Review

Review

CD Review - Rue Morgue's 'Hymns from the House of Horror'

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If you've been an avid reader of that classy, jam-packed horror magazine from the Great White North known as Rue Morgue, you already know they've got a savvy music department – including the intrepid Tomb Dragomir, long-time DJ of the “Rue Morgue Radio” podcast, a weekly tradition in my house (and not just because he's played a couple of my own band's singles – honest). The mag is commemorating their 100th issue this month, so to musically mark the occasion, the Rue Morgue crew have compiled some creeptastic cuts by their favorite fear-friendly artists from many different genres – some of whom supplied rare or exclusive tracks. If you're like me and your musical tastes lean toward dark, weird, and scare-the-neighbors loud, you'll go straight to your blood-drenched happy place with this impressive collection, which serves as a great overview of the Rue Morgue Radio experience... think of it as the ultimate “Mixtape of the Damned.”

Weighing in at seventeen tracks, Hymns from the House of Horror is a mighty beast of a compilation no self-respecting horror music fan should be without... hell, even if you've got no self-respect whatsoever, you can't lose with this one, because it's totally free for the taking. Turn the page for the complete breakdown!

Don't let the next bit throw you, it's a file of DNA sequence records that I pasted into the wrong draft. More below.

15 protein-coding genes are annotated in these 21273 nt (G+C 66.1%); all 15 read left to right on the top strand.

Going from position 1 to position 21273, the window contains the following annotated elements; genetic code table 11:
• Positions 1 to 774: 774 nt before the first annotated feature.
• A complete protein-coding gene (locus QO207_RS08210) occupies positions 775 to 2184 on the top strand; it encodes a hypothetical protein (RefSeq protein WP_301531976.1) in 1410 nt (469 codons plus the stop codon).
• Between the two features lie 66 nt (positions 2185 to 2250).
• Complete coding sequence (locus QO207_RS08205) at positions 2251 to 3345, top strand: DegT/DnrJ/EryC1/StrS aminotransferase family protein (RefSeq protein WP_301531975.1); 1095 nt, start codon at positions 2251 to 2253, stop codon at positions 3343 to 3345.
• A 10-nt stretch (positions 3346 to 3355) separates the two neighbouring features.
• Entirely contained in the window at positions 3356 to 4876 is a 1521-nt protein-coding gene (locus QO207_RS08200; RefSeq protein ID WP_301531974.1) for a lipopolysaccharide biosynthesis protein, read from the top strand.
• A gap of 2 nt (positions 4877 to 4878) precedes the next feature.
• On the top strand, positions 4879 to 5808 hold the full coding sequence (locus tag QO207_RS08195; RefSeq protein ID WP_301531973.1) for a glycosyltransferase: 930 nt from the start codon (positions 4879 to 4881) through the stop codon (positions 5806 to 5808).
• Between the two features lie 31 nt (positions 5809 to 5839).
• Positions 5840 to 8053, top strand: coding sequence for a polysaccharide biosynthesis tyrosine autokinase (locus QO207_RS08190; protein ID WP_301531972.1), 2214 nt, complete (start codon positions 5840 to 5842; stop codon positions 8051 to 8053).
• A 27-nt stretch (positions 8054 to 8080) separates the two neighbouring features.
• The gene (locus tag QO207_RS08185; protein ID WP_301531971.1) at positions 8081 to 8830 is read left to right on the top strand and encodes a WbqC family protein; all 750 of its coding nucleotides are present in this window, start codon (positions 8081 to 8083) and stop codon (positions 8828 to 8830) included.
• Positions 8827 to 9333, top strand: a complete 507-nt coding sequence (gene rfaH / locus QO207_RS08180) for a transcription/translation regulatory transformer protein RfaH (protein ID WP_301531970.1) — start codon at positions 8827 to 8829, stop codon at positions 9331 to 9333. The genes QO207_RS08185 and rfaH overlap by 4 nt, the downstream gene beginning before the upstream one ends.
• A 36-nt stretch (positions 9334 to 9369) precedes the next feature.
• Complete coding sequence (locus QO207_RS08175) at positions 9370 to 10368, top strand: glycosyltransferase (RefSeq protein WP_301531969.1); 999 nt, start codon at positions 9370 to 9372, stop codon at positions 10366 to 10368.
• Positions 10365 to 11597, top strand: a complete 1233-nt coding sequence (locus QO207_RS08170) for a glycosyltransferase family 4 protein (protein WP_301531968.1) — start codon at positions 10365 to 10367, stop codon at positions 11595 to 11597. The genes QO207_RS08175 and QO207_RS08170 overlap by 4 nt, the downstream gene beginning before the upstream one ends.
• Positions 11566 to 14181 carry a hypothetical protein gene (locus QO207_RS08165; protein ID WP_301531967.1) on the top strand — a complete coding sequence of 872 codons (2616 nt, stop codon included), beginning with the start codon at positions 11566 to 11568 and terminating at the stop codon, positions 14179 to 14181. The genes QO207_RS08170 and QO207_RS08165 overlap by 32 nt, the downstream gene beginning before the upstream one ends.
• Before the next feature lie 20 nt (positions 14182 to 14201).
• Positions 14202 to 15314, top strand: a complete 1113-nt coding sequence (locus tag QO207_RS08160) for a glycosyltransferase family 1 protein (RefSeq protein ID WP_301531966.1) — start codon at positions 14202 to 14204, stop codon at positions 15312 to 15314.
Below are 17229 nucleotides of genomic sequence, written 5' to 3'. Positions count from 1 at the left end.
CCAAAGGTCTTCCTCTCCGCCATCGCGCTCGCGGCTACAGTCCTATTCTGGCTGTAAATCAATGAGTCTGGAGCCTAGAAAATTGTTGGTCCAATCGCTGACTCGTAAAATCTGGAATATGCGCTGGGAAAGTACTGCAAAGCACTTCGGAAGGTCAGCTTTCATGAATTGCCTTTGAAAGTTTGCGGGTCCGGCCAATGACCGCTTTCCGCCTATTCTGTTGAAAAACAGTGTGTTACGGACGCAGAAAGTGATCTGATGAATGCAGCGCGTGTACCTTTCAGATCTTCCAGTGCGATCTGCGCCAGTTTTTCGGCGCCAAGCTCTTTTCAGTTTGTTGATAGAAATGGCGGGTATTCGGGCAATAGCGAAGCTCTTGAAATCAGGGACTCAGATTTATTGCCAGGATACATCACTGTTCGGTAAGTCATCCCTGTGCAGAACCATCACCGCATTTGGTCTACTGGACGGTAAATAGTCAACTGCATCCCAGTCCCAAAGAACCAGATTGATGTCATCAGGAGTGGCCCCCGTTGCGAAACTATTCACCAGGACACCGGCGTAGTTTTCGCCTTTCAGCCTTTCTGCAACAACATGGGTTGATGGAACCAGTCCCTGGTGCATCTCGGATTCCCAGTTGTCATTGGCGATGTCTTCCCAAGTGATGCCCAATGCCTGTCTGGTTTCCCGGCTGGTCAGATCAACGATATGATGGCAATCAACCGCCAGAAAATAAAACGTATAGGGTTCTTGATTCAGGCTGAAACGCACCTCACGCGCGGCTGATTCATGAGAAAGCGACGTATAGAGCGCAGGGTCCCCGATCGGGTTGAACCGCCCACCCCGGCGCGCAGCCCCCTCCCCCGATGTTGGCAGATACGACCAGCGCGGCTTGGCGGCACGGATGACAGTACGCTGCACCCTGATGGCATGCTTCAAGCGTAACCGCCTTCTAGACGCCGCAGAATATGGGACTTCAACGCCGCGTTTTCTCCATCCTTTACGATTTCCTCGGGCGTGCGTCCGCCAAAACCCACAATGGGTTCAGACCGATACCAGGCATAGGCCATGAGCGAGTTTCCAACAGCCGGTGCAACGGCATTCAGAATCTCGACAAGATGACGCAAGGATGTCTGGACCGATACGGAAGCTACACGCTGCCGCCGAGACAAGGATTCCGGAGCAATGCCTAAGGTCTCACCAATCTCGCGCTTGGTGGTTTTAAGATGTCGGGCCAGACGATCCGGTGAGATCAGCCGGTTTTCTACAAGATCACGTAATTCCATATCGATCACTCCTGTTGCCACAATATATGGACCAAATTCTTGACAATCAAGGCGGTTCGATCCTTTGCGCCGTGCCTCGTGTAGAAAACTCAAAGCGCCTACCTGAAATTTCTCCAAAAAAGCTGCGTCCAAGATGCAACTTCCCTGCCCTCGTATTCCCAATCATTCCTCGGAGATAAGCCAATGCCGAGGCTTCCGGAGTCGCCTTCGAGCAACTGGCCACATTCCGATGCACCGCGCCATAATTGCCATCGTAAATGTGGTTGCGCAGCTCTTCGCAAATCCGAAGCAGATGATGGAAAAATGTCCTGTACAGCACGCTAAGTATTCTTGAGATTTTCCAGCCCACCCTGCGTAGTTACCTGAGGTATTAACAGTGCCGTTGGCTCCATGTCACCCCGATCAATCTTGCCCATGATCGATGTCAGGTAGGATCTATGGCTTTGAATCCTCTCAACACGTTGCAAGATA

Tomb worked closely with key members of the Rue Morgue staff, including music writer Liisa Ladouceur (who also hosts the “Blood Splattered Guide to Music”) under the guidance of RM President Rodrigo Gudiño and Editor-In-Chief Dave Alexander (both of whom orchestrated the project), with music coordination by Associate Editor Trevor Tuminski to assemble an eclectic list of macabre melodies from the literal thousands of artists who have contributed to the podcast, choosing those they felt summed up the essence of the podcast and the magazine. It’s not all overtly horror-based punk and psychobilly – although those stalwart genres do make a strong showing. But first and foremost, the organizers looked to any bands with an inherent feel for music's sinister side.

There’s also a refreshing lack of mainstream acts in appearance, as the magazine and podcast are known for introducing the public to lesser-known independent artists whose output is worth a listen (something I heartily support myself, being a DIY musician and all). Plus it’s obviously cost-prohibitive to license big-label names like Rob Zombie, Alice Cooper or Marilyn Manson for the CD… but you can still hear all those major players on the podcast on any given week, so no worries there. But those of you familiar with Rue Morgue Radio have probably heard from nearly every name on this lineup at least once… and for the rest of you, let this serve as a little refresher.

After a classic old-school opening from Tomb (in his usual down-tuned undead-DJ voice), we kick off the album, appropriately enough, with the very enthusiastic tribute song Rue Morgue Radio by The Creepshow that is sure to become the show’s new official theme. It’s followed by perennial Halloween faves Midnight Syndicate, who offer up one of their early atmospheric spookhouse tracks, Haunted Nursery. Up next are flamboyant metallers Cauldron with their anthem Into the Cauldron, followed by the lighthearted psychobilly number Black Dream by The Independents.